The illness and the cure

In the midst of a pandemic that seems to be accelerating rather than slowing down, and with social disorder and political tensions rising everywhere, with the consequences of the neglect of our environment becoming more evident every day, we could ask ourselves : what is wrong with the world? Everyone wants peace, happiness, and well being, and there are many, many efforts through innumerable organisations and programs to achieve these ends, and yet every day seems to bring more bad news. Why? If we all want the same, why don’t we achieve it?

From a Sufi point of view, the problem lies in an illness of the spirit. In Gayan Boulas, Hazrat Inayat Khan says, “The present spirit of humanity has commercialism as its crown and materialism as its throne,” and he often mentioned these two terms when describing the plight of the world and what it needs today. But what does he mean by ‘commercialism’ and ‘materialism’?

Commerce exists through exchange, the give and take of the market-place, in which both sides of an interaction are looking for their own advantage. In the spiritual sense commerce is not wrong, or demonic; the problem appears when it becomes the crown of life, for then we value only that which can be bought and sold. And materialism means not only the valuing, or one might say the worshiping, of material goods, but ultimately the denial that there is anything other than matter – the belief that the finer world of spirit is non-existent*. This not only leads to profound dissatisfaction, since the material world and our physical experience are unreliable and transitory, as we all learn sooner or later, but it also prevents us from understanding ourselves, which is the only study that gives real satisfaction.

The remedy, says Hazrat Inayat, is the cultivation of an ideal, for by that we begin to overcome the selfishness that has brought the world to its present condition. By having something to look up to, by holding it always before us and by endeavouring to serve it, we learn to control our ego, which otherwise burns and rages out of control, consuming everything in its vicinity.

Ideals have been taught in religion, through the beauty of worship, but many now feel unable to learn from that source. Therefore the need is to awaken the world in a new way to the same eternal Truth, to the divine ideal which each one carries within. That is the work of the Message that we have inherited from Hazrat Inayat Khan – but we will only be able to pass it along to the extent that we ourselves have made it a reality in our own hearts and lives.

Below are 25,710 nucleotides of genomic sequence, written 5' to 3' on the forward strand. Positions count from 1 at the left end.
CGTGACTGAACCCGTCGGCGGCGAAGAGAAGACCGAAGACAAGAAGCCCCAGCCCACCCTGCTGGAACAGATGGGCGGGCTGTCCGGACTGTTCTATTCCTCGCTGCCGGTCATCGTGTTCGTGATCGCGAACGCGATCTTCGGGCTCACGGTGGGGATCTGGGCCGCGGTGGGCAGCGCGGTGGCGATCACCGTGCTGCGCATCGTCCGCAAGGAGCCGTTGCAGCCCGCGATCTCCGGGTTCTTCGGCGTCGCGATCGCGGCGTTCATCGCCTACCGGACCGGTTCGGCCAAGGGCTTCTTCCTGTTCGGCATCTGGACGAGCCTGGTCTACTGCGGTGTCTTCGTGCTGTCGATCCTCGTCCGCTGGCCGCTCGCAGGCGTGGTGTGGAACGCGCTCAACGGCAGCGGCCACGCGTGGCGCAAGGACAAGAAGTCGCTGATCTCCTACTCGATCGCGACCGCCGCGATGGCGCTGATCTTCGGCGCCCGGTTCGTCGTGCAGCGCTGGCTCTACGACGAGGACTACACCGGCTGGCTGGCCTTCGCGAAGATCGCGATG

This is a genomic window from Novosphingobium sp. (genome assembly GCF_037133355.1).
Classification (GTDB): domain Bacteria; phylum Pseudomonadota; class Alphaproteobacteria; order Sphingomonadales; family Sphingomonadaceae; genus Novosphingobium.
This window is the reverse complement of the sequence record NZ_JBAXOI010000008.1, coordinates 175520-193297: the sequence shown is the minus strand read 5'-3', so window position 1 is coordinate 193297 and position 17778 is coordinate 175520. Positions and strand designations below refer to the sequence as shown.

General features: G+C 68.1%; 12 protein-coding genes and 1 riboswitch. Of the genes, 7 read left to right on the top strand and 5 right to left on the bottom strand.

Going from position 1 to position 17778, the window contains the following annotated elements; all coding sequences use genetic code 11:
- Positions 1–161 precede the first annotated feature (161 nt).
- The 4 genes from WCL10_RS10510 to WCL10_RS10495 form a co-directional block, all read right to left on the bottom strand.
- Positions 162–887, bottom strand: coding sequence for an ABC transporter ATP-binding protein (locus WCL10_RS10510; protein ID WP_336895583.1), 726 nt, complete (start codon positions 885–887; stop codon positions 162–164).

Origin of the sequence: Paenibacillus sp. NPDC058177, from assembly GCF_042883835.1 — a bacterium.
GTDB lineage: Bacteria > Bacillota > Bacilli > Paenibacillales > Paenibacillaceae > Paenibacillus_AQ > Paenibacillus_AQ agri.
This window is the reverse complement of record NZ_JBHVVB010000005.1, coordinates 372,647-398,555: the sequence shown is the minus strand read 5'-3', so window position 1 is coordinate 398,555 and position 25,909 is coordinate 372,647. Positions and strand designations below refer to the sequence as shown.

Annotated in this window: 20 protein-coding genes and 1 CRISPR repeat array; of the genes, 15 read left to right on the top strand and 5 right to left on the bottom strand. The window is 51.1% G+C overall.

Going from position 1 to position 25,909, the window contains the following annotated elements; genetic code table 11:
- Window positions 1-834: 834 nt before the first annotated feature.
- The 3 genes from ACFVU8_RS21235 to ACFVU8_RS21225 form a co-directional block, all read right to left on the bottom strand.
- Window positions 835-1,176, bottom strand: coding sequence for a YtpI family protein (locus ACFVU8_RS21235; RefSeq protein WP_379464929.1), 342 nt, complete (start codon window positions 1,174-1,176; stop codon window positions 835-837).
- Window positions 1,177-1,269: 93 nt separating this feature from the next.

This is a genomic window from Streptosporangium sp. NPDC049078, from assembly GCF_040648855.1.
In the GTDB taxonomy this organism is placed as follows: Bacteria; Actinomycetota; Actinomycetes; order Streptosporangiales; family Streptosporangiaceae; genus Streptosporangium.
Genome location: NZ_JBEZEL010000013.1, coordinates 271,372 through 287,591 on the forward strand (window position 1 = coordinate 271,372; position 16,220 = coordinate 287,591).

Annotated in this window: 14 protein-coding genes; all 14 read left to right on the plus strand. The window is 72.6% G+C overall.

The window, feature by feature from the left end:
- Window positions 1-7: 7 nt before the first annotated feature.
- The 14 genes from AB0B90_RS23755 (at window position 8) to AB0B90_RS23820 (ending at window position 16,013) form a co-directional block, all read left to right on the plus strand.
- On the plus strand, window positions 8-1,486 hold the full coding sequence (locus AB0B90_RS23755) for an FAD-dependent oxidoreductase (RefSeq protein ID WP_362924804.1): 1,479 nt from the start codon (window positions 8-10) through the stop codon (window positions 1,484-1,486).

*Some scientists, for example, are profoundly puzzled as to how the arrangement of molecules and cells in the brain can produce consciousness. The mystic, on the other hand, experiences consciousness as all-pervading, and views the brain as a useful lens, but not the originator of awareness.

2 Replies to “The illness and the cure”

  1. Sabura

    Dear Nawab,
    The fires are burning in the West Coast of the US. There is some headway. It is clear that we and the generations to come are the generations who must and will answer this call of the problems of the day. We must not lose hope, but rather focus on being open at finding a new rhythm and understanding – to lead towards the ideal which we are constantly being reminded of. Thank you for continually posting on this blog. Such an inspiration and a comfort.
    In Gratitude,

    • Nawab Pasnak Post author

      Dear Sabura,
      Thank you for writing. We see the tragic pictures of burnt homes and orange skies, and we sympathise. What is worse is that this is just one of many disasters around the world. Humanity has shown itself to be so selfish and greedy that there is not even room for other species on the broad earth. But if we intend to help, we must keep alight the star of hope, remembering that it is the same Divine Breath flowing through all of us. If we can learn to recognise that, there will be more kindness, more consideration. As Hazrat Inayat said, ‘then distinctions and differences will of themselves fall away.’
      Loving greetings,


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